Other Name: CPT-C
Experimental: Adaptive Disclosure (AD)
Adaptive Disclosure delivered in eight 90-minute one-on-one treatment sessions.
Behavioral: Adaptive Disclosure (AD)
Adaptive Disclosure (AD) is an eight-session fully manualized and piloted intervention designed specifically for Marines with PTSD stemming from a variety of traumatic deployment experiences. The approach combines imaginal exposure to activate trauma-related emotions and beliefs and cognitive and experiential techniques to modify maladaptive interpretations of the implication of various combat and operational experiences that contribute to symptoms and dysfunction.
Other Name: AD

Detailed Description:

Many Marines and Sailors return from deployment with mental health problems related to their experiences. One such problem is posttraumatic stress disorder (PTSD), which involves symptoms such as persistent unwanted memories of traumatic events, avoidance of reminders of the events, excessive watchfulness, jumpiness and irritability. Current therapies for PTSD focus chiefly on fear related to life-threat and were developed chiefly on civilians. We developed and piloted tested a psychological treatment for PTSD specifically for service members who suffer not only life-threat, but also traumatic loss and inner conflicts from morally challenging experiences. This intervention, Adaptive Disclosure (AD) is an eight-session PTSD treatment that helps Marines to identify unhelpful beliefs about a traumatic event and find ways to move forward. Preliminary clinical data suggests that AD is acceptable to Marines, feasible to implement, and safe and that it reduces PTSD and depression. The primary objective of this randomized controlled non-inferiority trial is to determine whether or not AD is as least as effective as Cognitive Processing Therapy, cognitive only version (CPT-C), which is an empirically validated and commonly used PTSD treatment.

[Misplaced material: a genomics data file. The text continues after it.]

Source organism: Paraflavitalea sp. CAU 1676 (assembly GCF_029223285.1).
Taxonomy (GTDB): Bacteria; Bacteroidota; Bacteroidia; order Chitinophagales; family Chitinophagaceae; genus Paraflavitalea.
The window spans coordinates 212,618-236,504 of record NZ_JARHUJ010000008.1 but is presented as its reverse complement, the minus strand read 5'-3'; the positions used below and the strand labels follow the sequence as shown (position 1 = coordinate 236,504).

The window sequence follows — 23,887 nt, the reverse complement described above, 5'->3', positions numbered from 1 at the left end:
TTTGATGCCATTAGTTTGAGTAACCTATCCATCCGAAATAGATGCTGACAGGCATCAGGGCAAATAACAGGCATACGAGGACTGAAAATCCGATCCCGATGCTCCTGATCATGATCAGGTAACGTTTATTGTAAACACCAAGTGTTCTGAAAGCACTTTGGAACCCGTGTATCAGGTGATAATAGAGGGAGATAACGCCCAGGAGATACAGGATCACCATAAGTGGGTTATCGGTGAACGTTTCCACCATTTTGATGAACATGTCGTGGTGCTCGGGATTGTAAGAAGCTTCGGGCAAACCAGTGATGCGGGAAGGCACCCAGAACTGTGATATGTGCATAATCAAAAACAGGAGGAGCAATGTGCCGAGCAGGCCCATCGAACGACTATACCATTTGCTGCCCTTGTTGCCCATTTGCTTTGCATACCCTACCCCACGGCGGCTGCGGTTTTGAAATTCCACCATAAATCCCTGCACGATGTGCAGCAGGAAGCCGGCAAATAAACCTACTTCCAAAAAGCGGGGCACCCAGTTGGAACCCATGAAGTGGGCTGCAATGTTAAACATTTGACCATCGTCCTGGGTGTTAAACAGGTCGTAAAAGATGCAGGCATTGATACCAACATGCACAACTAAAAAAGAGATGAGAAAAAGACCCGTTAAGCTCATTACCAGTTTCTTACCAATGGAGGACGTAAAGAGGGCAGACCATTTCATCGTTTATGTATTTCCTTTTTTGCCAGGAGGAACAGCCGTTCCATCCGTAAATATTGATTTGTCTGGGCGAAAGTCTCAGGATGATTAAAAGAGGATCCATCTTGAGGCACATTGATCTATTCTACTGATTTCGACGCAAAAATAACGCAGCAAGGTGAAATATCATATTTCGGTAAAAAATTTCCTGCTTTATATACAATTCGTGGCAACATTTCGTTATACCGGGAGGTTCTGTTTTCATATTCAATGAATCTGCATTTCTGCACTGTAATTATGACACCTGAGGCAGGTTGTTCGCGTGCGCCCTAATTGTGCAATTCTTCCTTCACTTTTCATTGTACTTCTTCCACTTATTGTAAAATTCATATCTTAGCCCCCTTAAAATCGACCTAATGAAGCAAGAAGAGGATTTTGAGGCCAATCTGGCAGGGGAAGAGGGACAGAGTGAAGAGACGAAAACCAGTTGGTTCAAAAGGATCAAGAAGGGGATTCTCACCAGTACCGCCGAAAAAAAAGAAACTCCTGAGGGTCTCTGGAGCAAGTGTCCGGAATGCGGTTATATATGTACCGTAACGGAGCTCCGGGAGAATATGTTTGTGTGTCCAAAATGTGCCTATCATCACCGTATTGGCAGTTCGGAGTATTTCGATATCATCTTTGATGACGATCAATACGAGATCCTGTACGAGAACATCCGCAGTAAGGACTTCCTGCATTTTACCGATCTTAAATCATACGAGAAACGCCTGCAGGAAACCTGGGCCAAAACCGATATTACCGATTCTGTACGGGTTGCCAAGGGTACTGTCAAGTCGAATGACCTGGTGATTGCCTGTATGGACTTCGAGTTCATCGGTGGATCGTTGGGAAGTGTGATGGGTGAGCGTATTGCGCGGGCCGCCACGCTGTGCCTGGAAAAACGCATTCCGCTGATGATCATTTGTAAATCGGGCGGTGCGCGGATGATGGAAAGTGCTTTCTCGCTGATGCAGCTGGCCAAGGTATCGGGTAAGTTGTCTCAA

We plan to recruit 266 Marines for this project. They will be randomly assigned to AD or CPT-C and followed during and after treatment. The groups will be compared on measures of mental health (particularly PTSD and depression), work-related functioning, trauma-related beliefs, coping and attitudes about mental health care.

  Eligibility

Ages Eligible for Study:   18 Years and older
Genders Eligible for Study:   Both
Accepts Healthy Volunteers:   No
Criteria

Inclusion Criteria:

  • Age 18 or older
  • Current PTSD as diagnosed by the CAPS or subsyndromal PTSD (at least meeting criteria A and B) with distress and/or functional impairment as determined by the CAPS and review by study senior clinicians. Co-occurring disorders such as depression, anxiety, or treated substance abuse or dependence problems are permitted.
  • Individuals expected to deploy two or more months from the time of referral and/or assessment are eligible. Anyone deploying sooner than that would be unable to complete the entire intervention and thus, are ineligible. Potential enrollees need not be presently deployable.